There was only one entanglement and that was a girl I was dating back home. I was in love with Sue then and wanted to marry her, but had not asked her yet. Timing wasn’t right and all that. So, on the phone, I asked her what she thought about coming up to Oregon if I asked her to. She said she wasn’t sure what she would do–and couldn’t make that choice until she and I made plans about our lives together. She was in school at the time and not quite finished with her Registered Dietitian’s certificate. If she had been, I’d have asked her right there to marry me and then to move to Beaverton–actually, Hillsborough.

But it wasn’t meant to be. I don’t have regrets, per se. I don’t sit and pine over the missed opportunity. I do, however, often think it would be rather cool to get my writing career built so that I could take my girls to Oregon, show them around and see what they think. I am fairly certain they would fall in love with it as I did, and if that happened–I’d move. I think. Speculation is always easy at 10:30 at night when the house is quiet and you’re dreaming.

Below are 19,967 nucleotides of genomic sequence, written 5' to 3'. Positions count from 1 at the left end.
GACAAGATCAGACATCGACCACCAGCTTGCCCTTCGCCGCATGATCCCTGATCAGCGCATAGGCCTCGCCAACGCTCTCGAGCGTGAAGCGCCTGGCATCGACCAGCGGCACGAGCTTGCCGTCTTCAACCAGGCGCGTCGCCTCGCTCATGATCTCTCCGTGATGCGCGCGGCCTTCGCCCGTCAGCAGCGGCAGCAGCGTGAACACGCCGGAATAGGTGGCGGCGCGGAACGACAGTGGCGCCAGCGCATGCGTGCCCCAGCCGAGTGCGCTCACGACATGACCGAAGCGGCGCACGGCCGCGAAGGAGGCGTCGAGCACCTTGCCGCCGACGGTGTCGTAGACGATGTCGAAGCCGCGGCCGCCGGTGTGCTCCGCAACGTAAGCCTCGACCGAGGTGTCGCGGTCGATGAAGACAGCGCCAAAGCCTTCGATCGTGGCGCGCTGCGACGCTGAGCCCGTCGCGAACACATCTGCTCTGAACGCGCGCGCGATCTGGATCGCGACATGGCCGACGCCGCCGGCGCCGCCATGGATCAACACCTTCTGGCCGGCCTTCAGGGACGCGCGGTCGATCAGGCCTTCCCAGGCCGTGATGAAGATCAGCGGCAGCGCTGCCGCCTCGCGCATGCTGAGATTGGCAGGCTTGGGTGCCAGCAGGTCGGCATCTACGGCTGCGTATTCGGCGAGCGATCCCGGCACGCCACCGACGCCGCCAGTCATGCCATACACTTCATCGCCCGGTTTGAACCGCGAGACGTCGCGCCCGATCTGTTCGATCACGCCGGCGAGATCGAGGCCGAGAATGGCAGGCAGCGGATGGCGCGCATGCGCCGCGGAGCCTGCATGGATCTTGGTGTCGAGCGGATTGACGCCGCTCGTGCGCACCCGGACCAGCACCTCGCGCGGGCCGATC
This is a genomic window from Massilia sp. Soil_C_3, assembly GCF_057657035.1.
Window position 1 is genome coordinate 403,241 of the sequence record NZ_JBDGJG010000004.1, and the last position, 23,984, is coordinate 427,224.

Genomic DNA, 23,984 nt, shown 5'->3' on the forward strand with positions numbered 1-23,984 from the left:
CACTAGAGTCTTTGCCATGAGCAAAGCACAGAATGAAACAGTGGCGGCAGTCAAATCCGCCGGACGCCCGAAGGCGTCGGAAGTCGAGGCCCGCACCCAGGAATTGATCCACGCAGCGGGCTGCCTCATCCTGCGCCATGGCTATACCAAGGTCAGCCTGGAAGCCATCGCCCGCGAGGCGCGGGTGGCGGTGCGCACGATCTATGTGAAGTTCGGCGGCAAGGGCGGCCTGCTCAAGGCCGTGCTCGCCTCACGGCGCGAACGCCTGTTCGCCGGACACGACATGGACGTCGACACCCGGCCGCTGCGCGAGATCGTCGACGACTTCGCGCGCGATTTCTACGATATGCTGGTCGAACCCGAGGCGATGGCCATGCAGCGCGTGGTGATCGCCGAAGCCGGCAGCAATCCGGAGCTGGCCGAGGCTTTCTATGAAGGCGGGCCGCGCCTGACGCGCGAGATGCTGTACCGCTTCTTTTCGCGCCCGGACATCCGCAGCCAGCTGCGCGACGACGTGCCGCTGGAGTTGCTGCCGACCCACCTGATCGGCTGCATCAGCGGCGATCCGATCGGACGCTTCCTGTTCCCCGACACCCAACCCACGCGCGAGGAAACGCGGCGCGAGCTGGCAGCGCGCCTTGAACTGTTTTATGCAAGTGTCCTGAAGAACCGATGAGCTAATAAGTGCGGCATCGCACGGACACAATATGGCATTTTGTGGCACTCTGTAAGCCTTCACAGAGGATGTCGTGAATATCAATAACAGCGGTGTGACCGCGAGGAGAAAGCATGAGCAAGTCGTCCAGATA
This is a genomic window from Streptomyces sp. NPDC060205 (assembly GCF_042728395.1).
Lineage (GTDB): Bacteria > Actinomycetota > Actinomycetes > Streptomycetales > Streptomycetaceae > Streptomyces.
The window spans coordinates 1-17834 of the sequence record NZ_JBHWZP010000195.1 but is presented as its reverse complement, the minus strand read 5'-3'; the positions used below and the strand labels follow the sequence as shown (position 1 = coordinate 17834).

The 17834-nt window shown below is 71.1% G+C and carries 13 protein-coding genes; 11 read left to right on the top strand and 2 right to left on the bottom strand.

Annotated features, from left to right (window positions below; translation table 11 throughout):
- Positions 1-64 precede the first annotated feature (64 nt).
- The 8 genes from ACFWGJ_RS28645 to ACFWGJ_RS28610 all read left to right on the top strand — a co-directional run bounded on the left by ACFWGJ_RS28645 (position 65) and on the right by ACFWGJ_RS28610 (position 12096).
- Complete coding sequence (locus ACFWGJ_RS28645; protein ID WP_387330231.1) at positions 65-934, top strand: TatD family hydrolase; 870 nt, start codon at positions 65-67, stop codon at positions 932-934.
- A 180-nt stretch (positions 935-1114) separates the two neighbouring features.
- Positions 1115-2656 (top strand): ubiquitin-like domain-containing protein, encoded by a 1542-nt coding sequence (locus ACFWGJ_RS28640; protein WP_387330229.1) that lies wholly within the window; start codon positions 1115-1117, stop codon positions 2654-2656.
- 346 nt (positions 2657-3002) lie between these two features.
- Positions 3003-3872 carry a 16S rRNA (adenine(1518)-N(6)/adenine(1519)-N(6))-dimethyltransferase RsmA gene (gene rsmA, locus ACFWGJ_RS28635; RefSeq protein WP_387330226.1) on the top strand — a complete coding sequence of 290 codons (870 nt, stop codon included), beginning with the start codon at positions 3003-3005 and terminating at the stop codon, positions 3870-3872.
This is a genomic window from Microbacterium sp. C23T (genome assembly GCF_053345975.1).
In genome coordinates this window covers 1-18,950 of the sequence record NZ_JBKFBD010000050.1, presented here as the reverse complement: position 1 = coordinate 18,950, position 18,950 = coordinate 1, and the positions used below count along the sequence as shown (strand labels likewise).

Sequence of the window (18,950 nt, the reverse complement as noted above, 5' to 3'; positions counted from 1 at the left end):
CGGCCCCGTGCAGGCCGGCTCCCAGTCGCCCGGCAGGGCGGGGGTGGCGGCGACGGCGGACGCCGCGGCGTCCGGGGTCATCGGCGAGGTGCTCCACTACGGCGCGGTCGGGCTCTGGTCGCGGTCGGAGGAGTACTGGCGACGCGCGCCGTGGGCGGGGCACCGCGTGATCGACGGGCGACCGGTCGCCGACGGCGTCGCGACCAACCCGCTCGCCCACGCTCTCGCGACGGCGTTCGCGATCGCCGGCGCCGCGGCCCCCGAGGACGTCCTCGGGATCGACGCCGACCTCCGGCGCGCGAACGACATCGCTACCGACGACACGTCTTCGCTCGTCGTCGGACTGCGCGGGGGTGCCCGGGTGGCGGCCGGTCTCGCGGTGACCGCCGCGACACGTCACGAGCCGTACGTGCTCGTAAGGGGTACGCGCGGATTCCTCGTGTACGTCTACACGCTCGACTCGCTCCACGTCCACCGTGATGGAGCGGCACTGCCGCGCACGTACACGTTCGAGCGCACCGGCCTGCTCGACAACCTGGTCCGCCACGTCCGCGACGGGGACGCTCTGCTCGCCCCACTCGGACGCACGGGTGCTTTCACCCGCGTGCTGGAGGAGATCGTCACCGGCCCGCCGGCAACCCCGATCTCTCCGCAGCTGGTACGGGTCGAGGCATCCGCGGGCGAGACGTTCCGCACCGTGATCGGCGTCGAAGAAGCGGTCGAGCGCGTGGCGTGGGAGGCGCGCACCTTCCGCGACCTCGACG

No matter, really. The choices I’ve made have paid off quite well and the most important thing in my life are my girls–including my sister-in-law, who lives near us.  Our lives are good here. No major complaints.

Sometimes, though, in a quiet night with the line between sleep and waking blurred, I look northward and wonder just a little bit–of what might have been. It’s not the way to live life, looking through the rearview mirror. But every once in a while, it helps to look at what’s behind you just so you know where you’ve been–and can concentrate more on what’s in front of you.